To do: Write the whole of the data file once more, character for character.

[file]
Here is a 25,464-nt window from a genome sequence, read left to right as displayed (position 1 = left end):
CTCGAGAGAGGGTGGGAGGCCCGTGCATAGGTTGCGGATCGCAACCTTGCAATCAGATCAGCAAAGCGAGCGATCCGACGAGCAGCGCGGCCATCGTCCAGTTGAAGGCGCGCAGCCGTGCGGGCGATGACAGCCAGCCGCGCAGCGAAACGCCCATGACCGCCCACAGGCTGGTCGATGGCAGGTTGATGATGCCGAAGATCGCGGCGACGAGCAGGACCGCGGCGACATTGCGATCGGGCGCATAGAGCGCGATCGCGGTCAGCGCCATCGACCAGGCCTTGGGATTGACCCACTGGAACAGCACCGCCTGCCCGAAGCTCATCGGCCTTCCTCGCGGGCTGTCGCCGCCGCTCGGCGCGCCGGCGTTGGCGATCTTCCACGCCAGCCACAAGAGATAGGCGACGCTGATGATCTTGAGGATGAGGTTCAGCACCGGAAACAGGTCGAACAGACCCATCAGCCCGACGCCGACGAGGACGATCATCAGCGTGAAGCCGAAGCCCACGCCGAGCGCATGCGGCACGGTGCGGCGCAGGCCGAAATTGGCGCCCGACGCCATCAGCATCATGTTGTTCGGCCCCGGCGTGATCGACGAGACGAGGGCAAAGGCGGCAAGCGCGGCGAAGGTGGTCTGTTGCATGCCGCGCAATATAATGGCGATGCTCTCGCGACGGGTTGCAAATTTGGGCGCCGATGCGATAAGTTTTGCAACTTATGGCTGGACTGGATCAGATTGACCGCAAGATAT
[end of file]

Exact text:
Here is a 25,464-nt window from a genome sequence, read left to right as displayed (position 1 = left end):
CTCGAGAGAGGGTGGGAGGCCCGTGCATAGGTTGCGGATCGCAACCTTGCAATCAGATCAGCAAAGCGAGCGATCCGACGAGCAGCGCGGCCATCGTCCAGTTGAAGGCGCGCAGCCGTGCGGGCGATGACAGCCAGCCGCGCAGCGAAACGCCCATGACCGCCCACAGGCTGGTCGATGGCAGGTTGATGATGCCGAAGATCGCGGCGACGAGCAGGACCGCGGCGACATTGCGATCGGGCGCATAGAGCGCGATCGCGGTCAGCGCCATCGACCAGGCCTTGGGATTGACCCACTGGAACAGCACCGCCTGCCCGAAGCTCATCGGCCTTCCTCGCGGGCTGTCGCCGCCGCTCGGCGCGCCGGCGTTGGCGATCTTCCACGCCAGCCACAAGAGATAGGCGACGCTGATGATCTTGAGGATGAGGTTCAGCACCGGAAACAGGTCGAACAGACCCATCAGCCCGACGCCGACGAGGACGATCATCAGCGTGAAGCCGAAGCCCACGCCGAGCGCATGCGGCACGGTGCGGCGCAGGCCGAAATTGGCGCCCGACGCCATCAGCATCATGTTGTTCGGCCCCGGCGTGATCGACGAGACGAGGGCAAAGGCGGCAAGCGCGGCGAAGGTGGTCTGTTGCATGCCGCGCAATATAATGGCGATGCTCTCGCGACGGGTTGCAAATTTGGGCGCCGATGCGATAAGTTTTGCAACTTATGGCTGGACTGGATCAGATTGACCGCAAGATAT